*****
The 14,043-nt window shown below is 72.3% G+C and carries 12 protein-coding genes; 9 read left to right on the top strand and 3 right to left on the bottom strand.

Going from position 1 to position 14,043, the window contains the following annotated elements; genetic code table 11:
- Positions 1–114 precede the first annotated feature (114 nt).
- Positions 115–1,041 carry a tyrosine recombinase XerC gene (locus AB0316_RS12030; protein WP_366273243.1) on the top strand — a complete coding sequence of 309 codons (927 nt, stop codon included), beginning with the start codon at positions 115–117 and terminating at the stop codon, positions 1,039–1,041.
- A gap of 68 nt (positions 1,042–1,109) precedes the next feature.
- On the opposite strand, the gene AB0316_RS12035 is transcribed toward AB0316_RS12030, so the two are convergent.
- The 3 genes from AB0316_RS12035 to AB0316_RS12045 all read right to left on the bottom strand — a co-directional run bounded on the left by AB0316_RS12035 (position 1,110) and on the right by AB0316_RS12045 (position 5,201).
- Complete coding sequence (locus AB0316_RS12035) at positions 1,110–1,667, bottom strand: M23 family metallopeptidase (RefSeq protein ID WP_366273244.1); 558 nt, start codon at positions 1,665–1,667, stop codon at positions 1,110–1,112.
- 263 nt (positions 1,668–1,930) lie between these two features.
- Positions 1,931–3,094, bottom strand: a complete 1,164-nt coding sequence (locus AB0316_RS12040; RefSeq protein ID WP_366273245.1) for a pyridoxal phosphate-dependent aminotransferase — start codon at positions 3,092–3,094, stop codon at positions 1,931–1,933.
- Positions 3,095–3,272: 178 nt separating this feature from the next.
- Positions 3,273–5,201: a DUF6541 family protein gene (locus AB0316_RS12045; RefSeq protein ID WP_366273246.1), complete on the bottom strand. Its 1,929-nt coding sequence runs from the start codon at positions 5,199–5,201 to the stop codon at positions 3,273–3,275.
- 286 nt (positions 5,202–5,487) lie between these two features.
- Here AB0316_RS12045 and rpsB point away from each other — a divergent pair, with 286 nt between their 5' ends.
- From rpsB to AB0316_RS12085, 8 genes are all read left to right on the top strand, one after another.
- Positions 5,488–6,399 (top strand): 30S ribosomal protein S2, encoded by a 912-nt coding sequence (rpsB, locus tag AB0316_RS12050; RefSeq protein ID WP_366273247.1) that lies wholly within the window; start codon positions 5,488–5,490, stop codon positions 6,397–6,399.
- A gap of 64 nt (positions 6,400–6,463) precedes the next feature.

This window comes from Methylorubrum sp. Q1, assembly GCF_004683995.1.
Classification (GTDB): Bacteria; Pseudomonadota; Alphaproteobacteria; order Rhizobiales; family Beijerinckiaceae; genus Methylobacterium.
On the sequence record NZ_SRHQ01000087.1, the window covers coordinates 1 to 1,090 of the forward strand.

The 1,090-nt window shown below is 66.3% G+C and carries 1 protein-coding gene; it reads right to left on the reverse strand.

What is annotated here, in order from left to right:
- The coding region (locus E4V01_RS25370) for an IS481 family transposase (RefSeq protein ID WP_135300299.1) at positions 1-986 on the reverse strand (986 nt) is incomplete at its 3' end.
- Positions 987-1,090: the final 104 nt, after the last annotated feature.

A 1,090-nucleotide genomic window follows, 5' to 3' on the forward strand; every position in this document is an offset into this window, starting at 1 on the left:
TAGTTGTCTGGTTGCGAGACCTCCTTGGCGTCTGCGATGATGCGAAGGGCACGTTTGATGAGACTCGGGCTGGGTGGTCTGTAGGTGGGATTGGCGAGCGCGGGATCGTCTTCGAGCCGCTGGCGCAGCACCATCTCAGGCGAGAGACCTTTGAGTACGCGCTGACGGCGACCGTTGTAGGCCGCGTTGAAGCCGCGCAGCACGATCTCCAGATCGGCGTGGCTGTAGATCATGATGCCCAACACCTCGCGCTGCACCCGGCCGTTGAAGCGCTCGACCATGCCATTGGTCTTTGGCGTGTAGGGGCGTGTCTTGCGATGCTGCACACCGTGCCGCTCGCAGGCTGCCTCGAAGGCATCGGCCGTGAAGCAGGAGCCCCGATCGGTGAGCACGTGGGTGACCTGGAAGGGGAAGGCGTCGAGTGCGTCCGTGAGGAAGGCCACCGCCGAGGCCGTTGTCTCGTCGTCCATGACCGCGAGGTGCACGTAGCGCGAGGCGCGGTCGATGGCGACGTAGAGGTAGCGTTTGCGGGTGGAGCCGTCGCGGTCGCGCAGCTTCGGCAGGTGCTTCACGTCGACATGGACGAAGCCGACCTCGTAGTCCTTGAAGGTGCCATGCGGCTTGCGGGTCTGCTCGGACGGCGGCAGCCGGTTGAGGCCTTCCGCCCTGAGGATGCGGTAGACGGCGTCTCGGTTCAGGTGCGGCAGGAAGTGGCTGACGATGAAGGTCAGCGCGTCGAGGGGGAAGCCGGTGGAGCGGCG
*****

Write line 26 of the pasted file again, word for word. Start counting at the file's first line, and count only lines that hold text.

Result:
TAGTTGTCTGGTTGCGAGACCTCCTTGGCGTCTGCGATGATGCGAAGGGCACGTTTGATGAGACTCGGGCTGGGTGGTCTGTAGGTGGGATTGGCGAGCGCGGGATCGTCTTCGAGCCGCTGGCGCAGCACCATCTCAGGCGAGAGACCTTTGAGTACGCGCTGACGGCGACCGTTGTAGGCCGCGTTGAAGCCGCGCAGCACGATCTCCAGATCGGCGTGGCTGTAGATCATGATGCCCAACACCTCGCGCTGCACCCGGCCGTTGAAGCGCTCGACCATGCCATTGGTCTTTGGCGTGTAGGGGCGTGTCTTGCGATGCTGCACACCGTGCCGCTCGCAGGCTGCCTCGAAGGCATCGGCCGTGAAGCAGGAGCCCCGATCGGTGAGCACGTGGGTGACCTGGAAGGGGAAGGCGTCGAGTGCGTCCGTGAGGAAGGCCACCGCCGAGGCCGTTGTCTCGTCGTCCATGACCGCGAGGTGCACGTAGCGCGAGGCGCGGTCGATGGCGACGTAGAGGTAGCGTTTGCGGGTGGAGCCGTCGCGGTCGCGCAGCTTCGGCAGGTGCTTCACGTCGACATGGACGAAGCCGACCTCGTAGTCCTTGAAGGTGCCATGCGGCTTGCGGGTCTGCTCGGACGGCGGCAGCCGGTTGAGGCCTTCCGCCCTGAGGATGCGGTAGACGGCGTCTCGGTTCAGGTGCGGCAGGAAGTGGCTGACGATGAAGGTCAGCGCGTCGAGGGGGAAGCCGGTGGAGCGGCG